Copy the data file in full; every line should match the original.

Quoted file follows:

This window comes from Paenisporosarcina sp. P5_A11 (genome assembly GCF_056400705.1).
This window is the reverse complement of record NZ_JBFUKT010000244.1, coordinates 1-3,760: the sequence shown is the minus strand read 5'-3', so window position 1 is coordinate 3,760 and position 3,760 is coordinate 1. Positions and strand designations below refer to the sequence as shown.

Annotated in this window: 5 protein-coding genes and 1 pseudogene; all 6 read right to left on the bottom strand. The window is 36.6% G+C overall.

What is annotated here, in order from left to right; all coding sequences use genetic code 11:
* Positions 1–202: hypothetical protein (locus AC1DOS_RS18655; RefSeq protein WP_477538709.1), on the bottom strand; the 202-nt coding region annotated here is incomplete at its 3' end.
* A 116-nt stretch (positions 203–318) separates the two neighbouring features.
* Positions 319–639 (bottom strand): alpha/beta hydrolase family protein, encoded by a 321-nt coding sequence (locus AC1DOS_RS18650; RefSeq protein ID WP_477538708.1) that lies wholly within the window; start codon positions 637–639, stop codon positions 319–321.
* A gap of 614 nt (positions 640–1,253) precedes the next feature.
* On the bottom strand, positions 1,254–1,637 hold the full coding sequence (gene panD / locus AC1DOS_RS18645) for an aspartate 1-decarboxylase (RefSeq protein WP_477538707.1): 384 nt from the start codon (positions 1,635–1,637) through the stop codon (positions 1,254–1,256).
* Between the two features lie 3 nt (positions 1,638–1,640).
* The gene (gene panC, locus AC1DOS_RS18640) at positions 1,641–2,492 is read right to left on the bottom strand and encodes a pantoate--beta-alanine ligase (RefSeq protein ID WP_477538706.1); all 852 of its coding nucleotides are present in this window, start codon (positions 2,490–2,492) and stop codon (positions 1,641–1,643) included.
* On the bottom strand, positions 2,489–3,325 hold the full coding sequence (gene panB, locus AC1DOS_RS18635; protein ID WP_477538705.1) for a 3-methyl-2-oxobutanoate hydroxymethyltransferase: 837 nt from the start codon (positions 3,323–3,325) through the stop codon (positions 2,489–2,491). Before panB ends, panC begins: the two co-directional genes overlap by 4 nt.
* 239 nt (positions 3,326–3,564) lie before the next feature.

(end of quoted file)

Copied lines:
This window comes from Paenisporosarcina sp. P5_A11 (genome assembly GCF_056400705.1).
This window is the reverse complement of record NZ_JBFUKT010000244.1, coordinates 1-3,760: the sequence shown is the minus strand read 5'-3', so window position 1 is coordinate 3,760 and position 3,760 is coordinate 1. Positions and strand designations below refer to the sequence as shown.

Annotated in this window: 5 protein-coding genes and 1 pseudogene; all 6 read right to left on the bottom strand. The window is 36.6% G+C overall.

What is annotated here, in order from left to right; all coding sequences use genetic code 11:
* Positions 1–202: hypothetical protein (locus AC1DOS_RS18655; RefSeq protein WP_477538709.1), on the bottom strand; the 202-nt coding region annotated here is incomplete at its 3' end.
* A 116-nt stretch (positions 203–318) separates the two neighbouring features.
* Positions 319–639 (bottom strand): alpha/beta hydrolase family protein, encoded by a 321-nt coding sequence (locus AC1DOS_RS18650; RefSeq protein ID WP_477538708.1) that lies wholly within the window; start codon positions 637–639, stop codon positions 319–321.
* A gap of 614 nt (positions 640–1,253) precedes the next feature.
* On the bottom strand, positions 1,254–1,637 hold the full coding sequence (gene panD / locus AC1DOS_RS18645) for an aspartate 1-decarboxylase (RefSeq protein WP_477538707.1): 384 nt from the start codon (positions 1,635–1,637) through the stop codon (positions 1,254–1,256).
* Between the two features lie 3 nt (positions 1,638–1,640).
* The gene (gene panC, locus AC1DOS_RS18640) at positions 1,641–2,492 is read right to left on the bottom strand and encodes a pantoate--beta-alanine ligase (RefSeq protein ID WP_477538706.1); all 852 of its coding nucleotides are present in this window, start codon (positions 2,490–2,492) and stop codon (positions 1,641–1,643) included.
* On the bottom strand, positions 2,489–3,325 hold the full coding sequence (gene panB, locus AC1DOS_RS18635; protein ID WP_477538705.1) for a 3-methyl-2-oxobutanoate hydroxymethyltransferase: 837 nt from the start codon (positions 3,323–3,325) through the stop codon (positions 2,489–2,491). Before panB ends, panC begins: the two co-directional genes overlap by 4 nt.
* 239 nt (positions 3,326–3,564) lie before the next feature.